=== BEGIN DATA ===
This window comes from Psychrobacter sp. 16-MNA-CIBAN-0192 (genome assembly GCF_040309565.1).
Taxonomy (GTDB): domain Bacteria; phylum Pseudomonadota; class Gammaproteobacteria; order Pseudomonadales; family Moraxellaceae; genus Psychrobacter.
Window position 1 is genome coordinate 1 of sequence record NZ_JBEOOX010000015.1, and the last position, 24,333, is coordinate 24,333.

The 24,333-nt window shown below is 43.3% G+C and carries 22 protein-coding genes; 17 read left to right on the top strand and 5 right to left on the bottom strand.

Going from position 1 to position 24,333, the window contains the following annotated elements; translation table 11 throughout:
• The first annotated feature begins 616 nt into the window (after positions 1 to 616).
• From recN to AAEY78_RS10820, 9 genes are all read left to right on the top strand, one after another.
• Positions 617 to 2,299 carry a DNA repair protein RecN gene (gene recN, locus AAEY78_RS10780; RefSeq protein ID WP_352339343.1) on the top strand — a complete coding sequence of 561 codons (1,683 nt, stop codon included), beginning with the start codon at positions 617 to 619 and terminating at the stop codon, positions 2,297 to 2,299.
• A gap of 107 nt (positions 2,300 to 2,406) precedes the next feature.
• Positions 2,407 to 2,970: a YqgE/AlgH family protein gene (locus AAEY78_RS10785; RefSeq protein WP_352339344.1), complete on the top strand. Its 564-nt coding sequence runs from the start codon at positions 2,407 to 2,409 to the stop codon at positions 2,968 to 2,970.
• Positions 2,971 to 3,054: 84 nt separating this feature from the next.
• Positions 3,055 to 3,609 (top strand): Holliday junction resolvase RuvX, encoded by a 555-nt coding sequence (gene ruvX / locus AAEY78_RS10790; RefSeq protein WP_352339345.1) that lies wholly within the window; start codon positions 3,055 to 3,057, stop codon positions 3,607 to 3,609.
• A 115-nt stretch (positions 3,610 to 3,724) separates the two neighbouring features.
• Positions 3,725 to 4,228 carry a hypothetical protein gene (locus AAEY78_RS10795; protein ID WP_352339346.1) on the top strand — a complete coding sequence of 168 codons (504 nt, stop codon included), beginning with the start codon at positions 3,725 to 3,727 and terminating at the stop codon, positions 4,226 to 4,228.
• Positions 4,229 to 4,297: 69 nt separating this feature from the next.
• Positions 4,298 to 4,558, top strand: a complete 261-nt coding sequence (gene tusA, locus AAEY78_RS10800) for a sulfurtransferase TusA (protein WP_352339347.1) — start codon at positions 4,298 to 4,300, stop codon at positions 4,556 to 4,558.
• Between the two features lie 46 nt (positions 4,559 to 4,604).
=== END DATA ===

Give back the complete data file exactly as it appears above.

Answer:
This window comes from Psychrobacter sp. 16-MNA-CIBAN-0192 (genome assembly GCF_040309565.1).
Taxonomy (GTDB): domain Bacteria; phylum Pseudomonadota; class Gammaproteobacteria; order Pseudomonadales; family Moraxellaceae; genus Psychrobacter.
Window position 1 is genome coordinate 1 of sequence record NZ_JBEOOX010000015.1, and the last position, 24,333, is coordinate 24,333.

The 24,333-nt window shown below is 43.3% G+C and carries 22 protein-coding genes; 17 read left to right on the top strand and 5 right to left on the bottom strand.

Going from position 1 to position 24,333, the window contains the following annotated elements; translation table 11 throughout:
• The first annotated feature begins 616 nt into the window (after positions 1 to 616).
• From recN to AAEY78_RS10820, 9 genes are all read left to right on the top strand, one after another.
• Positions 617 to 2,299 carry a DNA repair protein RecN gene (gene recN, locus AAEY78_RS10780; RefSeq protein ID WP_352339343.1) on the top strand — a complete coding sequence of 561 codons (1,683 nt, stop codon included), beginning with the start codon at positions 617 to 619 and terminating at the stop codon, positions 2,297 to 2,299.
• A gap of 107 nt (positions 2,300 to 2,406) precedes the next feature.
• Positions 2,407 to 2,970: a YqgE/AlgH family protein gene (locus AAEY78_RS10785; RefSeq protein WP_352339344.1), complete on the top strand. Its 564-nt coding sequence runs from the start codon at positions 2,407 to 2,409 to the stop codon at positions 2,968 to 2,970.
• Positions 2,971 to 3,054: 84 nt separating this feature from the next.
• Positions 3,055 to 3,609 (top strand): Holliday junction resolvase RuvX, encoded by a 555-nt coding sequence (gene ruvX / locus AAEY78_RS10790; RefSeq protein WP_352339345.1) that lies wholly within the window; start codon positions 3,055 to 3,057, stop codon positions 3,607 to 3,609.
• A 115-nt stretch (positions 3,610 to 3,724) separates the two neighbouring features.
• Positions 3,725 to 4,228 carry a hypothetical protein gene (locus AAEY78_RS10795; protein ID WP_352339346.1) on the top strand — a complete coding sequence of 168 codons (504 nt, stop codon included), beginning with the start codon at positions 3,725 to 3,727 and terminating at the stop codon, positions 4,226 to 4,228.
• Positions 4,229 to 4,297: 69 nt separating this feature from the next.
• Positions 4,298 to 4,558, top strand: a complete 261-nt coding sequence (gene tusA, locus AAEY78_RS10800) for a sulfurtransferase TusA (protein WP_352339347.1) — start codon at positions 4,298 to 4,300, stop codon at positions 4,556 to 4,558.
• Between the two features lie 46 nt (positions 4,559 to 4,604).